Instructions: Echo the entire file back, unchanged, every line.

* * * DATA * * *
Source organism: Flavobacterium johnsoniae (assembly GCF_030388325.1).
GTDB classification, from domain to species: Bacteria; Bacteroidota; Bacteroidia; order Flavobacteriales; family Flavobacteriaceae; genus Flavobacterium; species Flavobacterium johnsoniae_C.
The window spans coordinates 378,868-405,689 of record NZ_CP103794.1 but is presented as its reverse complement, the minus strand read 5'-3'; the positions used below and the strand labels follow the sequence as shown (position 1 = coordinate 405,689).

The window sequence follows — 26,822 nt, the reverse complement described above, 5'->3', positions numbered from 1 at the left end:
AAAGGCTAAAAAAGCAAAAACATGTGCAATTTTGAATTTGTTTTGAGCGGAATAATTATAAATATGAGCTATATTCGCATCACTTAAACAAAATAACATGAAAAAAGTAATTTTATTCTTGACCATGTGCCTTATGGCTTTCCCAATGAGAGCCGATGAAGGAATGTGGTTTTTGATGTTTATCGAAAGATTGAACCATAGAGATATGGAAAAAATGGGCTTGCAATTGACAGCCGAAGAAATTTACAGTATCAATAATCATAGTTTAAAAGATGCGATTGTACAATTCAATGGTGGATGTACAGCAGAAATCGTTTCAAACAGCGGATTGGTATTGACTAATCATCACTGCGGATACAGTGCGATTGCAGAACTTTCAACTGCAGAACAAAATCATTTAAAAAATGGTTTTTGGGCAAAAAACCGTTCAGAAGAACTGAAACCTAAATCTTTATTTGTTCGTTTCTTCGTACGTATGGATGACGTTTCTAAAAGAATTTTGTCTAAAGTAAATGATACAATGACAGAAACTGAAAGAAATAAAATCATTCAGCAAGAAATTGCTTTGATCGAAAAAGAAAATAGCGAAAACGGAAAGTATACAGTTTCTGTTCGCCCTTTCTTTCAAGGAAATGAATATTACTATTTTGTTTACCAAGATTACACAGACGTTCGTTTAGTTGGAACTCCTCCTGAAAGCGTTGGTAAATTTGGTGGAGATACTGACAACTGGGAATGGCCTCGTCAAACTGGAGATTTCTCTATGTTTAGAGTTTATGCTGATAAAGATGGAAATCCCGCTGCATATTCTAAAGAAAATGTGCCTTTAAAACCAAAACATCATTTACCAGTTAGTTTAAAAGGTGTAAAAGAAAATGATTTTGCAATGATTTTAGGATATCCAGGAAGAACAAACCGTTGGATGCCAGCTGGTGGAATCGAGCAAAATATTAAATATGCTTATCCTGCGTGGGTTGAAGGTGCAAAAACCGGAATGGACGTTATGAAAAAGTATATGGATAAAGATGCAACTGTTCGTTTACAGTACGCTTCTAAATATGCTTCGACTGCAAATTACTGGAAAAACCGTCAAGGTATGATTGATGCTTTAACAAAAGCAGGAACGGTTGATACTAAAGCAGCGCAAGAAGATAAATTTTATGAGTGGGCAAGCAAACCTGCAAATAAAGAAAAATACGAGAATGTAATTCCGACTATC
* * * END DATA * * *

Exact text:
Source organism: Flavobacterium johnsoniae (assembly GCF_030388325.1).
GTDB classification, from domain to species: Bacteria; Bacteroidota; Bacteroidia; order Flavobacteriales; family Flavobacteriaceae; genus Flavobacterium; species Flavobacterium johnsoniae_C.
The window spans coordinates 378,868-405,689 of record NZ_CP103794.1 but is presented as its reverse complement, the minus strand read 5'-3'; the positions used below and the strand labels follow the sequence as shown (position 1 = coordinate 405,689).

The window sequence follows — 26,822 nt, the reverse complement described above, 5'->3', positions numbered from 1 at the left end:
AAAGGCTAAAAAAGCAAAAACATGTGCAATTTTGAATTTGTTTTGAGCGGAATAATTATAAATATGAGCTATATTCGCATCACTTAAACAAAATAACATGAAAAAAGTAATTTTATTCTTGACCATGTGCCTTATGGCTTTCCCAATGAGAGCCGATGAAGGAATGTGGTTTTTGATGTTTATCGAAAGATTGAACCATAGAGATATGGAAAAAATGGGCTTGCAATTGACAGCCGAAGAAATTTACAGTATCAATAATCATAGTTTAAAAGATGCGATTGTACAATTCAATGGTGGATGTACAGCAGAAATCGTTTCAAACAGCGGATTGGTATTGACTAATCATCACTGCGGATACAGTGCGATTGCAGAACTTTCAACTGCAGAACAAAATCATTTAAAAAATGGTTTTTGGGCAAAAAACCGTTCAGAAGAACTGAAACCTAAATCTTTATTTGTTCGTTTCTTCGTACGTATGGATGACGTTTCTAAAAGAATTTTGTCTAAAGTAAATGATACAATGACAGAAACTGAAAGAAATAAAATCATTCAGCAAGAAATTGCTTTGATCGAAAAAGAAAATAGCGAAAACGGAAAGTATACAGTTTCTGTTCGCCCTTTCTTTCAAGGAAATGAATATTACTATTTTGTTTACCAAGATTACACAGACGTTCGTTTAGTTGGAACTCCTCCTGAAAGCGTTGGTAAATTTGGTGGAGATACTGACAACTGGGAATGGCCTCGTCAAACTGGAGATTTCTCTATGTTTAGAGTTTATGCTGATAAAGATGGAAATCCCGCTGCATATTCTAAAGAAAATGTGCCTTTAAAACCAAAACATCATTTACCAGTTAGTTTAAAAGGTGTAAAAGAAAATGATTTTGCAATGATTTTAGGATATCCAGGAAGAACAAACCGTTGGATGCCAGCTGGTGGAATCGAGCAAAATATTAAATATGCTTATCCTGCGTGGGTTGAAGGTGCAAAAACCGGAATGGACGTTATGAAAAAGTATATGGATAAAGATGCAACTGTTCGTTTACAGTACGCTTCTAAATATGCTTCGACTGCAAATTACTGGAAAAACCGTCAAGGTATGATTGATGCTTTAACAAAAGCAGGAACGGTTGATACTAAAGCAGCGCAAGAAGATAAATTTTATGAGTGGGCAAGCAAACCTGCAAATAAAGAAAAATACGAGAATGTAATTCCGACTATC